The University of Southampton
University of Southampton Institutional Repository

A randomised controlled trial of tidal irrigation vs corticosteroid injection in knee osteoarthritis: the KIVIS Study

Arden, N.K., Reading, I.C., Jordan, K.M., Thomas, L., Platten, H., Hassan, A. and Ledingham, J. (2008) A randomised controlled trial of tidal irrigation vs corticosteroid injection in knee osteoarthritis: the KIVIS Study Osteoarthritis and Cartilage, 16, (6), pp. 733-739. (doi:10.1016/j.joca.2007.10.011).

Record type: Article


OBJECTIVES: Patients with knee osteoarthritis (OA) often suffer pain that is not fully controlled by analgesics and often require intra-articular therapies. The aim of this study was to compare the benefits of intra-articular corticosteroid injections (CSIs) and tidal irrigation (TI) in patients with OA of the knee.

METHODS: We performed a dual-centre, single blind, randomised, parallel group trial comparing TI and CSI. Patients with knee OA were randomised to either irrigation using a 3.2mm arthroscope under local anaesthesia or an intra-articular injection of 40mg triamcinolone acetonide and 1% lidocaine. Patients were followed for 6 months. The primary outcome measure was the Western Ontario and McMaster Universities OA Index total pain score (visual analogue scale, VAS).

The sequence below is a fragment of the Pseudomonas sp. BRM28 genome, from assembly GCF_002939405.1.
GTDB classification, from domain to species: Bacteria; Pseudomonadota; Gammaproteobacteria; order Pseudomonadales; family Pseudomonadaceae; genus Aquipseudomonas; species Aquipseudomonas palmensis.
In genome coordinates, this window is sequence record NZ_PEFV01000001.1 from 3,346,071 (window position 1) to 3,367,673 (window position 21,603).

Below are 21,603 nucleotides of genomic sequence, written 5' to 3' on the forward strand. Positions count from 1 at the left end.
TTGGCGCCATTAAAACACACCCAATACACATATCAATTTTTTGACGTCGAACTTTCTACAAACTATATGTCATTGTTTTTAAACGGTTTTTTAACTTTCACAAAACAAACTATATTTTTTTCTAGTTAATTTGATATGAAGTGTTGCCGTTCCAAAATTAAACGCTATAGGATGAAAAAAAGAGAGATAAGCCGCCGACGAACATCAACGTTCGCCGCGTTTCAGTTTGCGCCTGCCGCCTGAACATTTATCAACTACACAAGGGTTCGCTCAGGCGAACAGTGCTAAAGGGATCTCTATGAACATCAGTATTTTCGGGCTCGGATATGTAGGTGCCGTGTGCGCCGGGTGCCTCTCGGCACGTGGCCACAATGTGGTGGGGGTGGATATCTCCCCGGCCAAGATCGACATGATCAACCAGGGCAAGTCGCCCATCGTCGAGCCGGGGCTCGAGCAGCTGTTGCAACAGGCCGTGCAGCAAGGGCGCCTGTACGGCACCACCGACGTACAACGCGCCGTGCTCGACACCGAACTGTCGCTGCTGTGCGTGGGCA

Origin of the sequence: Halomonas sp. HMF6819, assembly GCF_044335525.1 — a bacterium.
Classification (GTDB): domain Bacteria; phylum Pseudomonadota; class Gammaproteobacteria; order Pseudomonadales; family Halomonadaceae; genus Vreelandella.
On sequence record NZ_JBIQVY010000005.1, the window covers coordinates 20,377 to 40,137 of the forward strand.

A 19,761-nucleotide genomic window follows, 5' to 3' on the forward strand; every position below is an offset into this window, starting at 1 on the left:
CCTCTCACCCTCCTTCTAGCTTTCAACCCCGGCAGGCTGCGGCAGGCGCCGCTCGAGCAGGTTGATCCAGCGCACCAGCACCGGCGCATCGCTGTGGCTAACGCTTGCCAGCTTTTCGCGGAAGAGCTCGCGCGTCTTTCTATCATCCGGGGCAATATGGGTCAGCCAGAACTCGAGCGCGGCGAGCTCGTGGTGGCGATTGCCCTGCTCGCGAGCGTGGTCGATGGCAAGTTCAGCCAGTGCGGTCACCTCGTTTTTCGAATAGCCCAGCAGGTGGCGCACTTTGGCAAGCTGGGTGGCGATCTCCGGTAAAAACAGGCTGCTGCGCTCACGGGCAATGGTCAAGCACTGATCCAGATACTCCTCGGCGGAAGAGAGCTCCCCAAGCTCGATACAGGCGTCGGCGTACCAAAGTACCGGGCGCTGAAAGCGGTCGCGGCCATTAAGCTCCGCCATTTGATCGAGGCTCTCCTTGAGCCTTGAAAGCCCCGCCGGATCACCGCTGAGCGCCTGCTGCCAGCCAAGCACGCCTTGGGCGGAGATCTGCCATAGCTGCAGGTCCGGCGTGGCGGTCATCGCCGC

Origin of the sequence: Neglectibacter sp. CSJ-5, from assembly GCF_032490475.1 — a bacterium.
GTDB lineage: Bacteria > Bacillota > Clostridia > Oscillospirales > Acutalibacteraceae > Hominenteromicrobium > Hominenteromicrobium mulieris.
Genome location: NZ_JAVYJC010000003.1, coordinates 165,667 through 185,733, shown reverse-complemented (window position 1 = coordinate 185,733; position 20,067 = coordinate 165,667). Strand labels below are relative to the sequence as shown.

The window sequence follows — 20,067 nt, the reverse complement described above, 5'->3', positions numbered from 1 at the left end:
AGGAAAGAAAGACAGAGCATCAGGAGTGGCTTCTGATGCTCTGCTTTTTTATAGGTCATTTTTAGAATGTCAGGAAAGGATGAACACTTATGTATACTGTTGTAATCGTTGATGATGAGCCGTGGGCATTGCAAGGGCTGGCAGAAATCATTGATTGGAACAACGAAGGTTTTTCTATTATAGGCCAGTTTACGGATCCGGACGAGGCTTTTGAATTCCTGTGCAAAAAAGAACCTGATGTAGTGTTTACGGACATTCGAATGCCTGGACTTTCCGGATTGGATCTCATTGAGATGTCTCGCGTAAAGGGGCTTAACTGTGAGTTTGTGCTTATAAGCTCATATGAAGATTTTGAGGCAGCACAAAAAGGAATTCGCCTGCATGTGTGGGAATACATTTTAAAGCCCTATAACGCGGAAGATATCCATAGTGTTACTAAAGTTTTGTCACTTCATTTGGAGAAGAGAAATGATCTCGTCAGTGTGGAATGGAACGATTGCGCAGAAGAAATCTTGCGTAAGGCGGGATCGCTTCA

RESULTS: One hundred and fifty patients were recruited of whom 71 received TI and 79 CSI. In both treatment groups, over 80% of patients reported improvement at 2 and 4 weeks. After this time, the benefit of CSI decreased whereas that of TI was maintained: at 26 weeks the pain relief afforded by TI was significantly greater than that of CSI. At 26 weeks 29% of the CSI group reported improvement vs 64% of the TI group (P<0.001). Patients with a knee effusion responded better to both treatments, however, this was most apparent for CSI. Patients with less severe radiographic OA also obtained the greatest improvement from both treatments.

CONCLUSION: Both procedures lead to significant short-term pain relief of at least 4 weeks, however, TI displayed a significantly greater duration of benefit. Patients with effusions and milder radiographic change obtained the best response to treatment.

Full text not available from this repository.

More information

Published date: 2008
Keywords: time, bone, injections, osteoarthritis, pain, therapy, methods


Local EPrints ID: 60873
ISSN: 1063-4584
PURE UUID: 3a2e5d1f-c843-4a12-ad9c-8f8c3f774d01

Catalogue record

Date deposited: 09 Sep 2008
Last modified: 17 Jul 2017 14:23

Export record



Author: N.K. Arden
Author: I.C. Reading
Author: K.M. Jordan
Author: L. Thomas
Author: H. Platten
Author: A. Hassan
Author: J. Ledingham

University divisions

Download statistics

Downloads from ePrints over the past year. Other digital versions may also be available to download e.g. from the publisher's website.

View more statistics

Atom RSS 1.0 RSS 2.0

Contact ePrints Soton:

ePrints Soton supports OAI 2.0 with a base URL of

This repository has been built using EPrints software, developed at the University of Southampton, but available to everyone to use.

We use cookies to ensure that we give you the best experience on our website. If you continue without changing your settings, we will assume that you are happy to receive cookies on the University of Southampton website.